Non-climbing arboriculture assistants are employed to work ropes, lower branches to the ground and clear away branches. They may also operate a chipping machine. This type of work is less skilled than climbing, does not pay as much, and may be an easier job to get when starting out in this industry.
A skilled climber is always in demand, and can earn very good money however one should always consider whether this is a job you would plan to do for decades, or for a lesser period - as a stepping stone towards something else.
Risks and challenges
Being an arborist can be dangerous, especially the climbing work. You will need to learn how to climb safely to avoid accidents.
You will encounter similar risks and challenges as any small business if you decide to run your own business.
How to become an Arborist
Climbing is dangerous work if you don’t know how to do it properly (and use appropriate climbing gear). Some arborists learn to climb on the job. Others learn by doing abseiling or rock climbing as a sport. Others may learn through a trade apprenticeship or specialised course.
Arborists also need to understand trees. Even a tree lopper, who is only removing trees, still needs to understand what woods are safe to climb on, and what should not be climbed. Different species of trees are stronger or weaker; some are prone to break, and others are not.
A good arborist needs to be able to identify plant pest and disease problems (particularly wood rotting diseases), and differentiate between perhaps 100 or more of the more commonly grown species of trees in their locality. They should also know enough about plant taxonomy to determine the plant family a tree belongs to - when they encounter a species they are unfamiliar with.
STRUCTURE AND CONTENT OF EACH MODULE
This course is made of two parts, including the following modules.
Part 1: This involves the following three modules: Horticulture l; Arboriculture 1 Trees for Rehabilitation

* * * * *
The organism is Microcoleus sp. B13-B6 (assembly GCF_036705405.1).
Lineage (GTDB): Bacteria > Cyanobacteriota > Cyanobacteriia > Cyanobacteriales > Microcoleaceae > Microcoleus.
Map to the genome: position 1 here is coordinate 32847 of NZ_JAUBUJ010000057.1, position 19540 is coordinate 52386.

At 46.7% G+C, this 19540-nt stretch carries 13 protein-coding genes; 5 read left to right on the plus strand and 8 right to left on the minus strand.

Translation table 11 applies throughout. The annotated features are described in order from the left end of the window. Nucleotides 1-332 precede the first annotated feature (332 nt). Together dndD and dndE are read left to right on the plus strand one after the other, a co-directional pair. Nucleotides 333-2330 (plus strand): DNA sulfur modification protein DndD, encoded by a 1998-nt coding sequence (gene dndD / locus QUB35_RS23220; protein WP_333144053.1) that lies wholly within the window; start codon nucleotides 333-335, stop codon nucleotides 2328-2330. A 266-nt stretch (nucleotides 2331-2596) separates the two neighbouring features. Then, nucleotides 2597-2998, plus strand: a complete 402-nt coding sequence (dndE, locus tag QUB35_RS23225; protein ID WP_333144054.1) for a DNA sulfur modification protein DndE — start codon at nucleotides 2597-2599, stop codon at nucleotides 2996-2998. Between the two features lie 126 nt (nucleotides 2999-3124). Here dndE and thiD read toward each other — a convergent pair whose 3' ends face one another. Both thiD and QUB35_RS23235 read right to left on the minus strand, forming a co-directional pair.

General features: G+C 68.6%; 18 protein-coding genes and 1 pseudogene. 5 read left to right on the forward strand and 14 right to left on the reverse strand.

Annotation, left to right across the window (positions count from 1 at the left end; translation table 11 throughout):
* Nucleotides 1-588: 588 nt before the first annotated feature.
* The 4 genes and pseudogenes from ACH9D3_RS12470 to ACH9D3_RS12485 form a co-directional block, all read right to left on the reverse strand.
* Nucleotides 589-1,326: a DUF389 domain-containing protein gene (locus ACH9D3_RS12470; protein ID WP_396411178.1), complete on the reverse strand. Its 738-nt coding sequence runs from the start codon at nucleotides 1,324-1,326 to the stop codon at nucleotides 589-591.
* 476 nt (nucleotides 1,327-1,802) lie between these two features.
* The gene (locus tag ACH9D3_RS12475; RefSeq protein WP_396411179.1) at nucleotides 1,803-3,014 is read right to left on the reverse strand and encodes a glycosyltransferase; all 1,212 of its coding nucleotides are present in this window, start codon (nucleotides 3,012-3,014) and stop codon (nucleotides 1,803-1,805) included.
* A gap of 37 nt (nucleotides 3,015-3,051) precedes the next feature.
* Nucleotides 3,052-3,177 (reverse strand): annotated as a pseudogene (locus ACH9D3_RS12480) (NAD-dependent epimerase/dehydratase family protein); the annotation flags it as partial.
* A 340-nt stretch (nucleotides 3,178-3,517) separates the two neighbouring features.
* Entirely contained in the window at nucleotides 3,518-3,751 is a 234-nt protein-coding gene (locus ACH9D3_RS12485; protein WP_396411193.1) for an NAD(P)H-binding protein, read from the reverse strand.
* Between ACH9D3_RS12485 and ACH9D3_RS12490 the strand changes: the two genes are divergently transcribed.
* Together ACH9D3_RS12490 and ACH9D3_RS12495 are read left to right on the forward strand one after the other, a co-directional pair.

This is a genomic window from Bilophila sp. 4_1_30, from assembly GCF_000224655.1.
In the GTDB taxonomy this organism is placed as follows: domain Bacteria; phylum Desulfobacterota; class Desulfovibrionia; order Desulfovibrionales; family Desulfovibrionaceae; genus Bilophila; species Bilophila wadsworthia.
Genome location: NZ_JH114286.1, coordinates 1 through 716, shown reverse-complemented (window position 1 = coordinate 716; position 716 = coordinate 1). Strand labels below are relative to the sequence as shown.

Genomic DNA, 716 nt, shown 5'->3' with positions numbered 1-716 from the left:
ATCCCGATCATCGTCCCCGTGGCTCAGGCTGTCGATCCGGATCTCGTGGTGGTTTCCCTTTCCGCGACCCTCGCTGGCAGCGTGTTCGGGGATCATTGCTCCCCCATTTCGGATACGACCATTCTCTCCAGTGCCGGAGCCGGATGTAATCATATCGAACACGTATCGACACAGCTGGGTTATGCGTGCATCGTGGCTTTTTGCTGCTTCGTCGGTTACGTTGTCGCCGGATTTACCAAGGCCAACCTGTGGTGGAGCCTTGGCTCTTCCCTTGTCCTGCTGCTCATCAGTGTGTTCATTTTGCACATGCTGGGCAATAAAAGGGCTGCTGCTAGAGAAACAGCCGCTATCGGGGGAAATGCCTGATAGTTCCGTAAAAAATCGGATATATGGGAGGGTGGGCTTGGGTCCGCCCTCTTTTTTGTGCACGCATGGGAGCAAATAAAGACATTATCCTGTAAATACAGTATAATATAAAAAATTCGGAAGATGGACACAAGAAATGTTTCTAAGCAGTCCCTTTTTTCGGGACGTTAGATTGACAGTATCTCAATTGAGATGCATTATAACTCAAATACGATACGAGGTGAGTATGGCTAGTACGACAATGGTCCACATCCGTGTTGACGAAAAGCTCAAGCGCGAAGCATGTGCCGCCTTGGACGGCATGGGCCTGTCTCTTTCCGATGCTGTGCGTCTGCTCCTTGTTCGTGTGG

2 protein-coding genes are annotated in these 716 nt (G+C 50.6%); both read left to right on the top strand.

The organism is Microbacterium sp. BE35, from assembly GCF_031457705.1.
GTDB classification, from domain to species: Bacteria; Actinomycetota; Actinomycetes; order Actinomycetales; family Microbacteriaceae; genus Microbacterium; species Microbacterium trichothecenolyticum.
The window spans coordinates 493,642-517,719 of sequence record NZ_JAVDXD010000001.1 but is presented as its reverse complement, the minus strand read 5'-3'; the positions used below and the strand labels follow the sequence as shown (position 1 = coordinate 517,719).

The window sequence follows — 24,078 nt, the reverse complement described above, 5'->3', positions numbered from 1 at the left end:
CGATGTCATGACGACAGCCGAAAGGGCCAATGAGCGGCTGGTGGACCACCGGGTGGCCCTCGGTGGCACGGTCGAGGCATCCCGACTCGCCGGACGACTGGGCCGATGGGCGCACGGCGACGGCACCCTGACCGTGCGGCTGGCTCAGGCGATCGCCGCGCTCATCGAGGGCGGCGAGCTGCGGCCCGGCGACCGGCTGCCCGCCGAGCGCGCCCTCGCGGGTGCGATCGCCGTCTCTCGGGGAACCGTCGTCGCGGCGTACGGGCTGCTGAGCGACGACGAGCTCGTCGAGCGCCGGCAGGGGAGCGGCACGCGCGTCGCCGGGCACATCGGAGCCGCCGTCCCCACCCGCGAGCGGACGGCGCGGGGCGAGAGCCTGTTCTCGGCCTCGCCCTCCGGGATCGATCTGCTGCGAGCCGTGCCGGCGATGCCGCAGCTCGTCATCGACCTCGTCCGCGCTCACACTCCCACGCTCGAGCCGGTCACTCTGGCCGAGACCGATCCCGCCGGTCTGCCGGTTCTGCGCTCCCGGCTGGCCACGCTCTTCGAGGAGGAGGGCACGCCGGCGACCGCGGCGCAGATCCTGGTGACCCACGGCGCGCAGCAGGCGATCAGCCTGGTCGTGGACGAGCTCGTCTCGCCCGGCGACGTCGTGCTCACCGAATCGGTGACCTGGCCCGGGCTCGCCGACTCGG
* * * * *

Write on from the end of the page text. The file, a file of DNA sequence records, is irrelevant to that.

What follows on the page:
These three modules provide a firm foundation; giving you the ability to:
•identify hundreds of different plant species
•inspect trees, report on their condition and identify a range of problems, and suggest treatments for those problems
Part 2: This involves a further three modules, as follows: Arboriculture ll, Plant Selection and Establishment PLUS Plant Protection or Deciduous Trees
These three modules build on, expand and deepen the knowledge and skills developed in the first three modules. All assignments must be completed and exams passed in the six modules listed above.
This gives you a broad based understanding of all aspects of horticulture, and in doing so, lays a foundation for working in arboriculture. Before studying the specifics of tree culture, you first need to understand how plants are identified, how soils are structured, the way in which plants obtain nutrients and gardens are created. Knowledge of things like this (developed in Horticulture I), will provide an important perspective for studies that follow; and give the study of arboriculture not only a different relevance, but also make many things easier to understand and remember.
This follows on from Horticulture I, laying the foundation for both further studies and growth of your skills and knowledge throughout a career in arboriculture.
There are eight lessons in this module, as follows:
1.Scope and Nature of Arboriculture
2.Biology of Trees
3.Soils In Relation to Trees
4.Diagnosis of Tree Problems
7.Equipment used for Arboriculture
8.Workplace Health & Safety
Trees for Rehabilitation
Tree planting for rehabilitation is a growth industry world wide; and with moves toward carbon trading schemes, this sector of the tree industry would seem likely to boom over coming years. This module has been included because of the developing significance of this field, and the likely job opportunities this type of work will offer graduates. There are ten lessons in this module as follows:
1. Approaches to Land Rehabilitation
2. Ecology of Soils and Plant Health
3. Seed Propagation Techniques
4. Propagation and Nursery Stock.
5. Dealing with Chemical Problems
6. Physical Plant Effects on Degraded Sites
7. Plant Establishment Programs
8. Hostile Environments
9. Plant Establishment Care
10. Rehabilitating Degraded Sites
This expands on the foundation created in the first three modules, with the following aims: